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Stunning watercolor of Sydney Harbour Bridge bought at auction

Now, 90 years after its official opening, the draught has been sold for $33,857 at an auction in Newcastle and has returned down under.



The original builder's draught of the Sydney Harbour bridge, which has sold for £26,000 at auction to the Australian Maritime Museum. (Anderson & Garland via SWNS)

By Ashley Pemberton via SWNS

A stunning watercolor impression of the Sydney Harbour Bridge made by the British company which built it has been bought by the Australian National Maritime Museum at auction.

The original draught was produced for building firm Dorman Long who were contracted to build the iconic structure, which took eight years to build.

Now, 90 years after its official opening, the draught has been sold for £26,000 ($33,857) at an auction in Newcastle and has returned down under.

The breath-taking artists impression was produced by Cyril Arthur Farey - considered Britain’s pre-eminent architectural illustrator at the time - and is signed and dated 1924.

It was inherited by the Cleveland Bridge Engineering Co after a merger with Dorman Long in 1982.

But after the firm entered liquidation, it was bought for £700 ( $911) - and sold for a whopping 37 times that price.

The Sydney Harbour Bridge in Sydney, New South Wales, Australia. (SWNS).

Dr. Peter Hobbins, head of knowledge at the Australian National Maritime, said: "This is a beautiful watercolor – everyone who sees it falls in love with it.

"It features the pride of the Royal Australian Navy, HMAS Australia (I), alongside the vigorous movement of commercial shipping.

"The Bridge’s pillars also served as monuments to the fallen of the Great War, and were built from the same sandstone as the Cenotaph in Martin Place.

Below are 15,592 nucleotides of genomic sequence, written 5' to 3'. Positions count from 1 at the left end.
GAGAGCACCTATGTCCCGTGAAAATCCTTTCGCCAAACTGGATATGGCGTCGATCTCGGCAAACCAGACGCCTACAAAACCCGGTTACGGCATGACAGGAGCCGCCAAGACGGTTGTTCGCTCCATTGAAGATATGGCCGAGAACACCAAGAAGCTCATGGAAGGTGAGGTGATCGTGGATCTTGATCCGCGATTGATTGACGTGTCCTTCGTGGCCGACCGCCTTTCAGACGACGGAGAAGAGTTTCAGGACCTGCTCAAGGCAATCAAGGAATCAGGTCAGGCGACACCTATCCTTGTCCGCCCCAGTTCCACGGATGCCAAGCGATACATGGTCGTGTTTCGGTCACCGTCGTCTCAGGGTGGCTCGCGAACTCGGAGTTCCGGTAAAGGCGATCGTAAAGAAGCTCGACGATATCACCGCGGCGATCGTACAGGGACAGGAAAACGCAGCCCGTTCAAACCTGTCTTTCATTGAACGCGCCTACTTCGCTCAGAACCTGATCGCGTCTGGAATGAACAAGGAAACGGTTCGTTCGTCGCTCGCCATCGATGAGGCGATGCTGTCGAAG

"Farey clearly understood these powerful ties, especially in the aftermath of Australia’s enormous wartime sacrifice.

"His masterly draught is truly visionary, stretching from the past into the future.

"There are so many aspirations bound up in this luminous watercolor – I can’t wait to see it on our shores and in our galleries.’

Dorman Long, a steel production company based in Middlesbrough, expanded into bridge building in the 1920s.

The draught helped sell their work on the winning design for a bridge to span Sydney Harbour and accurately captures how the bridge would look when it finally opened.

The museum’s head of acquisitions development, Daina Fletcher said: "We are excited to have purchased this significant depiction of the Sydney Harbour Bridge for the Australian National Maritime Museum.

"It is an important maritime work, drawn by one of Britain’s most accomplished architectural artists for bridge engineers Dorman Long at the time the firm was awarded the contract in 1924.

"The exquisite watercolor imagines the bridge, formally opened eight years later in 1932, as an icon of an aspirational future for our nation. Its symbolism and presence resonate today, especially as we mark the Bridge’s 90th year."

Julian Thomson, managing director at auctioneers Anderson & Garland, said: “We’re delighted with this result.

"The presale interest from across the world was phenomenal. Not only is this a visually stunning picture but a unique piece of history too.

"The piece finally sold to a buyer from Australia, which is fantastic, especially as the bridge celebrated its 90th anniversary this month.”

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